But the real God won’t tolerate being treated like that. So in chapter 13 we saw him fire a warning shot across Jeroboam’s bows. Look on to 13.1:
1 By the word of the LORD a man of God came from Judah to Bethel, as Jeroboam was standing by the altar to make an offering. 2 He cried out against the altar by the word of the LORD… [skip to v4:] 4 When King Jeroboam heard what the man of God cried out against the altar at Bethel, he stretched out his hand from the altar and said, "Seize him!" But the hand he stretched out toward the man shriveled up, so that he could not pull it back.
5 Also, the altar was split apart and its ashes poured out according to the sign given by the man of God by the word of the LORD. [So suddenly the real God has made his presence felt, to show that he, not Jeroboam, is in fact in control. Read on, v6:] 6 Then the king said to the man of God, "Intercede with the LORD your God and pray for me that my hand may be restored." So the man of God interceded with the LORD, and the king's hand was restored and became as it was before. (1 Kings 13.1-6)
And you might think Jeroboam would change after that experience. But look over the page to 13.33:
33 Even after this, Jeroboam did not change his evil ways… (1 Kings 13.33)
I don’t know if you remember in the news a while back the story of a jumbo jet which flew through an ash cloud over a volcano and all four engines stalled, and it went into a shallow dive. It took 10 minutes to restart them. And I remember interview after interview with passengers who said, ‘I’m not religious, but boy did I pray for those 10 minutes.’ And the interviewer said, ‘And do you think it will make you more religious in the future?’ ‘Oh, no,’ they all said.
Which is Jeroboam all over again. In fact it’s what comes naturally to all of us sinful human beings. By nature we think we can live without God, and that our successes and joys and well-being 99% of the time can be put down entirely to ourselves. And then we think that, having ignored God and not thanked him for the 99% of the time, we can still expect him to come to our service, the other 1% of the time when we feel out of our depth. That’s how people around us think of God; that’s how we, if we’re believers, used to think of God - and it’s how we can slip back into thinking of him.
But that is not the real God. And in his kindness, the real God causes illness and healing, and causes plane engines to stall and start again, and causes 101 other things to undermine this illusion that we’re in control of life, and gives 101 other signs to make his presence felt. And he does it to turn us back from sinful independence to himself.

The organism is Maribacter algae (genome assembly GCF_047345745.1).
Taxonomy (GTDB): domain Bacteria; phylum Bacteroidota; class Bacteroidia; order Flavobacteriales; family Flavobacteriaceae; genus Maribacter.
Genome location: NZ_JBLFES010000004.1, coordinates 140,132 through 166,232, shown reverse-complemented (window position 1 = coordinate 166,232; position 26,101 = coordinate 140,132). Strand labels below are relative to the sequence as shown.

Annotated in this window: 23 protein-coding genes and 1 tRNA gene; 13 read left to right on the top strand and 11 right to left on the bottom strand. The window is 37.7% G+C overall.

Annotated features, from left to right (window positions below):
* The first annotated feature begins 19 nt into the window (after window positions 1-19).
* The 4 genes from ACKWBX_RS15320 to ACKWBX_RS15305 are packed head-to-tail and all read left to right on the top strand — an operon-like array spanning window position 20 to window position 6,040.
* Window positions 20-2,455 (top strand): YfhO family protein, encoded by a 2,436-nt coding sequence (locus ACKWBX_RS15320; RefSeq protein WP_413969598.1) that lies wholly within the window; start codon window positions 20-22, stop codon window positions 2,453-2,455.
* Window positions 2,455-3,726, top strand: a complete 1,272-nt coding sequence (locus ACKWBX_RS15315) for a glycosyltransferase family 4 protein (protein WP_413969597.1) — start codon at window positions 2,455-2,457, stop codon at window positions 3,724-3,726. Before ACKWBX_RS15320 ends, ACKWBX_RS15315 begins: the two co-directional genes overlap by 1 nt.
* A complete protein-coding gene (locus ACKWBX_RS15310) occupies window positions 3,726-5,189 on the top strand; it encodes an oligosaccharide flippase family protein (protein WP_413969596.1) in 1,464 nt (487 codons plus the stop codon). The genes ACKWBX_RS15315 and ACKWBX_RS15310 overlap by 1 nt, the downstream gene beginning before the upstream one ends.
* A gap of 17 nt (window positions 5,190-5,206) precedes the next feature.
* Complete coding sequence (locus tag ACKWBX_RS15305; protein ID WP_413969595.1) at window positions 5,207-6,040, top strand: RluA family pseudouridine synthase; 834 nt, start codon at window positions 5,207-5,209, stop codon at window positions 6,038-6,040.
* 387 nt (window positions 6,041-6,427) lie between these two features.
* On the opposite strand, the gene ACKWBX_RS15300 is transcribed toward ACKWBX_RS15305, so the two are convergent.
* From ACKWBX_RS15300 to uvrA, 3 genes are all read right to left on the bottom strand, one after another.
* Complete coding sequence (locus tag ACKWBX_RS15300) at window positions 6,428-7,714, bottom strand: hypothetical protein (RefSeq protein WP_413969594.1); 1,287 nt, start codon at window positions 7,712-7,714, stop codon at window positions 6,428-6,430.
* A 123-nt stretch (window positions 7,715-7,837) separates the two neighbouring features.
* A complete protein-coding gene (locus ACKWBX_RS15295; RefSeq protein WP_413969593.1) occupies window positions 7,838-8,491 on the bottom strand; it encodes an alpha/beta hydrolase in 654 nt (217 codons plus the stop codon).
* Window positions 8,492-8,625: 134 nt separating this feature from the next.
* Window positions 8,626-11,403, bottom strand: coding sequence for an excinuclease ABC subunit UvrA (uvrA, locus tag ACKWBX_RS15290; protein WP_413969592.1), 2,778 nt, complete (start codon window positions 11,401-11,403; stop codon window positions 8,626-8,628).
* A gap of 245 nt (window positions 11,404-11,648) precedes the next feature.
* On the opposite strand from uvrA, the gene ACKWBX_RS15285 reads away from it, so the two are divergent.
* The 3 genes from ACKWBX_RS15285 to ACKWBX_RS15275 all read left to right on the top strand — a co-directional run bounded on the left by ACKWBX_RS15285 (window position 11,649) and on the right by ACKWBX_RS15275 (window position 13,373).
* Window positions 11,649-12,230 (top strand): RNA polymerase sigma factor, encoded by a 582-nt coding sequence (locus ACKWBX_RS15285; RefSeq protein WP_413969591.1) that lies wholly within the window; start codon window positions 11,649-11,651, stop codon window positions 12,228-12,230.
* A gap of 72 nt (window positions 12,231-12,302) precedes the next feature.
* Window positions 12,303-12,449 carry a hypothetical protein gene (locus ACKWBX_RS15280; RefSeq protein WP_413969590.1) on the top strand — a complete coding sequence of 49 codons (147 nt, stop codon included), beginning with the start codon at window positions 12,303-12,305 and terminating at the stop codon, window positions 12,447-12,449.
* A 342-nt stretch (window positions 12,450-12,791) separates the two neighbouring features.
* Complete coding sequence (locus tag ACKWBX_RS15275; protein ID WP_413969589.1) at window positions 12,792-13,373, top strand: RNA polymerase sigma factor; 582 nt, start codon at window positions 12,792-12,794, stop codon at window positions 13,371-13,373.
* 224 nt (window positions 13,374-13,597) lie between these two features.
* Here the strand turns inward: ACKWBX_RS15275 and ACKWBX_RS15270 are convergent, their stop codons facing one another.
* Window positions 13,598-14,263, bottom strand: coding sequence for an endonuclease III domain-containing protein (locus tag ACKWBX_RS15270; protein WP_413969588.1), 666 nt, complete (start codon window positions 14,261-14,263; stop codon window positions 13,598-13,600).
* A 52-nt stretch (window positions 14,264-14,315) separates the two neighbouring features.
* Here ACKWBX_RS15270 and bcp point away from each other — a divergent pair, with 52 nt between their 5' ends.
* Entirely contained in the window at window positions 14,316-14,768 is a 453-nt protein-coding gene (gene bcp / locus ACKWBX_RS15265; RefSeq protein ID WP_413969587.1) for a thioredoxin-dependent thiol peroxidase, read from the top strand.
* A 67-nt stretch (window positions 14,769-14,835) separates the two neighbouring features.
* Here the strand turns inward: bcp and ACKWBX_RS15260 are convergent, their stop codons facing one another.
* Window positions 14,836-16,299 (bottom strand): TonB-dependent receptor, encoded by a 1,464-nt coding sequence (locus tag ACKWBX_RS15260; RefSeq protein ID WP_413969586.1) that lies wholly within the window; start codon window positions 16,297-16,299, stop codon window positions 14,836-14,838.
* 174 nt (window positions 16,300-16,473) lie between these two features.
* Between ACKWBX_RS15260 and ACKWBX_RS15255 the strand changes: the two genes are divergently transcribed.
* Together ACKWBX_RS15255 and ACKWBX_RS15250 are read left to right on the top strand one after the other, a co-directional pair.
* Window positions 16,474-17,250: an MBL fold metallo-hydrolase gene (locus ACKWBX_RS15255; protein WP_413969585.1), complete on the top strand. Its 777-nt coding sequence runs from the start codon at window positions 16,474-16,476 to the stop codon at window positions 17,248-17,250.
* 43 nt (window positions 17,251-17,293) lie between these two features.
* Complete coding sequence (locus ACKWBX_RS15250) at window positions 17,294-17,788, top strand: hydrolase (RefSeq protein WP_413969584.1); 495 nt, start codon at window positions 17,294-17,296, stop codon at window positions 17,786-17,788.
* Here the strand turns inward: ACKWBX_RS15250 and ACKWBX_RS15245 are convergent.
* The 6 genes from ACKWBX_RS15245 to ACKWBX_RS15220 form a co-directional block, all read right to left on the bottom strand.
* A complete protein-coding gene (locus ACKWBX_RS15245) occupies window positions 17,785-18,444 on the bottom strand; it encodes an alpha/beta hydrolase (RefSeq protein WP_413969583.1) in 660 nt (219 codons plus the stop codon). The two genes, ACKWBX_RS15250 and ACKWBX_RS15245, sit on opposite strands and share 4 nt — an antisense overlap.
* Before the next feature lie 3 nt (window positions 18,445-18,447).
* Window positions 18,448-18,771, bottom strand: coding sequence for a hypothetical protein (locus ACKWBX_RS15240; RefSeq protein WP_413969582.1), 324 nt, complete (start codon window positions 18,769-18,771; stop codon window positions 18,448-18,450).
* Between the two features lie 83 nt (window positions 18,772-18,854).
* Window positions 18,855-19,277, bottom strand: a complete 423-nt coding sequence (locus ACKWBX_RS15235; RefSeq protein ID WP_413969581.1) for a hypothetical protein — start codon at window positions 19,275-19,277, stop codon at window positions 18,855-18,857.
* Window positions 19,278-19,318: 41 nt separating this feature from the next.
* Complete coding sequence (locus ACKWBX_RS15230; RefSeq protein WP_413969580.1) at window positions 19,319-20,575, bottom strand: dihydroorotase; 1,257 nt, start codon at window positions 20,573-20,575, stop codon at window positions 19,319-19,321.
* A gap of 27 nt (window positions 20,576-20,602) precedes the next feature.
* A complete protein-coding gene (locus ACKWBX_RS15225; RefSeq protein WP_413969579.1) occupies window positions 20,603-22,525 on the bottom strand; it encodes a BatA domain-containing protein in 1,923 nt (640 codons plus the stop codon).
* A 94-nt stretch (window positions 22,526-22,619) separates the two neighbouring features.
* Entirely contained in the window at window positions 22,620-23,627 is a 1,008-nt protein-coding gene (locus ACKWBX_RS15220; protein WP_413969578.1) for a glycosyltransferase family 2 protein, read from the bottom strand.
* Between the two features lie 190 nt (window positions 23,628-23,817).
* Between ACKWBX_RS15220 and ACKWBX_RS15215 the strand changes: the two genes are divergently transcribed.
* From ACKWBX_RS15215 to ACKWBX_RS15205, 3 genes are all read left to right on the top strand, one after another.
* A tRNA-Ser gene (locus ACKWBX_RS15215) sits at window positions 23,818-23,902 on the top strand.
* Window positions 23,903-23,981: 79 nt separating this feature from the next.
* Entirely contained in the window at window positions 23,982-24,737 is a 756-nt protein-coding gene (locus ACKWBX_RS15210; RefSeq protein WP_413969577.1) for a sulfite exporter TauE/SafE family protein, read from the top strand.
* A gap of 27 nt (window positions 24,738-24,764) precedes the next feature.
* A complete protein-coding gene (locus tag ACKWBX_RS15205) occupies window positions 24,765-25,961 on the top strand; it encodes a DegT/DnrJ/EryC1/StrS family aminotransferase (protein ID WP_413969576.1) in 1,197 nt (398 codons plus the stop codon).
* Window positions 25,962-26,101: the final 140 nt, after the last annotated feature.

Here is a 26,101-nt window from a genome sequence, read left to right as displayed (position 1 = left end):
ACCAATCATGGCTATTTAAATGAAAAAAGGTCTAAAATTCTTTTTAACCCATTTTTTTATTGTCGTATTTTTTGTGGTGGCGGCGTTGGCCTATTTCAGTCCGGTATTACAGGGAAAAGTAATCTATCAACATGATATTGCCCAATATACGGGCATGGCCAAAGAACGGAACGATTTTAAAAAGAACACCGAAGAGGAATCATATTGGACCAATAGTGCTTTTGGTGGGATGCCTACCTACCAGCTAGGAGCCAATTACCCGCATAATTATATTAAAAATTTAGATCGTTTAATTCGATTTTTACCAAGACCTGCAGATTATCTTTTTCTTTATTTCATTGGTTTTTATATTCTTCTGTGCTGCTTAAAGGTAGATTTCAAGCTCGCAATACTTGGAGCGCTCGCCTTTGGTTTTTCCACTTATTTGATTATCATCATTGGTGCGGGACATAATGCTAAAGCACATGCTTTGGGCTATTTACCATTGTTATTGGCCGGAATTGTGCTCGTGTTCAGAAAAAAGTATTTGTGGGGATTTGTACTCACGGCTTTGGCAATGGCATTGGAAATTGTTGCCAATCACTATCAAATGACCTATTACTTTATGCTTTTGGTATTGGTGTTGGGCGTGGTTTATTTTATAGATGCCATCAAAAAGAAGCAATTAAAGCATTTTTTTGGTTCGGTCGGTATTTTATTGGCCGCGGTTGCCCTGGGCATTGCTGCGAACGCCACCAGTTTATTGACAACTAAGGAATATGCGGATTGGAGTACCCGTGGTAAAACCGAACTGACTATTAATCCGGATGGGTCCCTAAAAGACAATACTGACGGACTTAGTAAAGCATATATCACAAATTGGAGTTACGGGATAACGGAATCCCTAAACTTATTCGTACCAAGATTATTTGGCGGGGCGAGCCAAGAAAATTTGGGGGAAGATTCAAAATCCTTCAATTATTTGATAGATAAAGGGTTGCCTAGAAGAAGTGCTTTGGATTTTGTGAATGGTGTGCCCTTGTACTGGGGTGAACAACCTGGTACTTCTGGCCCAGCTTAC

So maybe you’re not yet a believer and you’ve had one – or some - of those experiences of God making his presence felt, God being good to you in a particular way that’s made you realise he’s been being good to you all the time – only you’ve never acknowledged him. Well, can I say: have you responded to that? Because it’s God’s way of saying, ‘You need to realise who’s really in control and surrender your life to me, before time to do that runs out.’ And that is wonderfully possible, because despite all our mistreatment of him, God send his Son the Lord Jesus to die on the cross for our forgiveness. And if you need to know how to do that, do pick up this booklet, Why Jesus? From the Welcome Desk at the back. But Jeroboam carries on under the illusion. 13.33, again:
33 Even after this, Jeroboam did not change his evil ways, but once more appointed priests for the high places from all sorts of people. Anyone who wanted to become a priest he consecrated for the high places. 34 This was the sin of the house of Jeroboam that led to its downfall and to its destruction from the face of the earth. (1 Kings 13.33-34)
So this man who – like many of our contemporaries, maybe like some of us here this morning - feels so successfully in control of life without God, is about to have that illusion shattered. So,
Second, THE REALITY OF THE GOD WHO IS IN CONTROL (vv5-20)
1 At that time Abijah son of Jeroboam became ill… (v1)
So God brings Jeroboam face to face with mortality. And according to the Bible, back in Genesis 3, mortality is the blanket judgement that God has laid on every member of the human race for turning our backs on him. And mortality more than anything else undermines this illusion that we’re in control, that we can and do ultimately live without God, independent of God. Which is why our culture hushes up mortality so much. It’s why it’s not talked about. It’s why we desperately try one more operation or one more medication rather than face up to the fact that dying is taking place. It’s why we’ve invented euthanasia – to keep up the illusion that we’re in control right to the very end.